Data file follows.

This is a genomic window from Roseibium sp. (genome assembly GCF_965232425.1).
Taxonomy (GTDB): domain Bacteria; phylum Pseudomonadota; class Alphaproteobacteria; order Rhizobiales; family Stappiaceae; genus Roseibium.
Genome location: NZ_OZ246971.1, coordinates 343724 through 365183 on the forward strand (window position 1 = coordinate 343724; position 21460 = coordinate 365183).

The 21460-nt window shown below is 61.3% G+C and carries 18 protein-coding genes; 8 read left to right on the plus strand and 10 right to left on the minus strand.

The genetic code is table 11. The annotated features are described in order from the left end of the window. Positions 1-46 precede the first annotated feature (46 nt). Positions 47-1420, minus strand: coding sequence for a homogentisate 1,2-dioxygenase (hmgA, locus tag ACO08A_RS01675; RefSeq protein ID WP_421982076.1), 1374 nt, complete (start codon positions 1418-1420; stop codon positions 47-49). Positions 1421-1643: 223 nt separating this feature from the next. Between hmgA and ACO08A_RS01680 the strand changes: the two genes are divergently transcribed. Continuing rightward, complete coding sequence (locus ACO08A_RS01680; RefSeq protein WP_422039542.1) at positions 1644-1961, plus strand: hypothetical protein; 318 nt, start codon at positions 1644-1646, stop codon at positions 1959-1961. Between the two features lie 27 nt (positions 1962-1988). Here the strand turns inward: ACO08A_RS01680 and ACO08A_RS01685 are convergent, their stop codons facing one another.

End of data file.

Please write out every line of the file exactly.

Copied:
This is a genomic window from Roseibium sp. (genome assembly GCF_965232425.1).
Taxonomy (GTDB): domain Bacteria; phylum Pseudomonadota; class Alphaproteobacteria; order Rhizobiales; family Stappiaceae; genus Roseibium.
Genome location: NZ_OZ246971.1, coordinates 343724 through 365183 on the forward strand (window position 1 = coordinate 343724; position 21460 = coordinate 365183).

The 21460-nt window shown below is 61.3% G+C and carries 18 protein-coding genes; 8 read left to right on the plus strand and 10 right to left on the minus strand.

The genetic code is table 11. The annotated features are described in order from the left end of the window. Positions 1-46 precede the first annotated feature (46 nt). Positions 47-1420, minus strand: coding sequence for a homogentisate 1,2-dioxygenase (hmgA, locus tag ACO08A_RS01675; RefSeq protein ID WP_421982076.1), 1374 nt, complete (start codon positions 1418-1420; stop codon positions 47-49). Positions 1421-1643: 223 nt separating this feature from the next. Between hmgA and ACO08A_RS01680 the strand changes: the two genes are divergently transcribed. Continuing rightward, complete coding sequence (locus ACO08A_RS01680; RefSeq protein WP_422039542.1) at positions 1644-1961, plus strand: hypothetical protein; 318 nt, start codon at positions 1644-1646, stop codon at positions 1959-1961. Between the two features lie 27 nt (positions 1962-1988). Here the strand turns inward: ACO08A_RS01680 and ACO08A_RS01685 are convergent, their stop codons facing one another.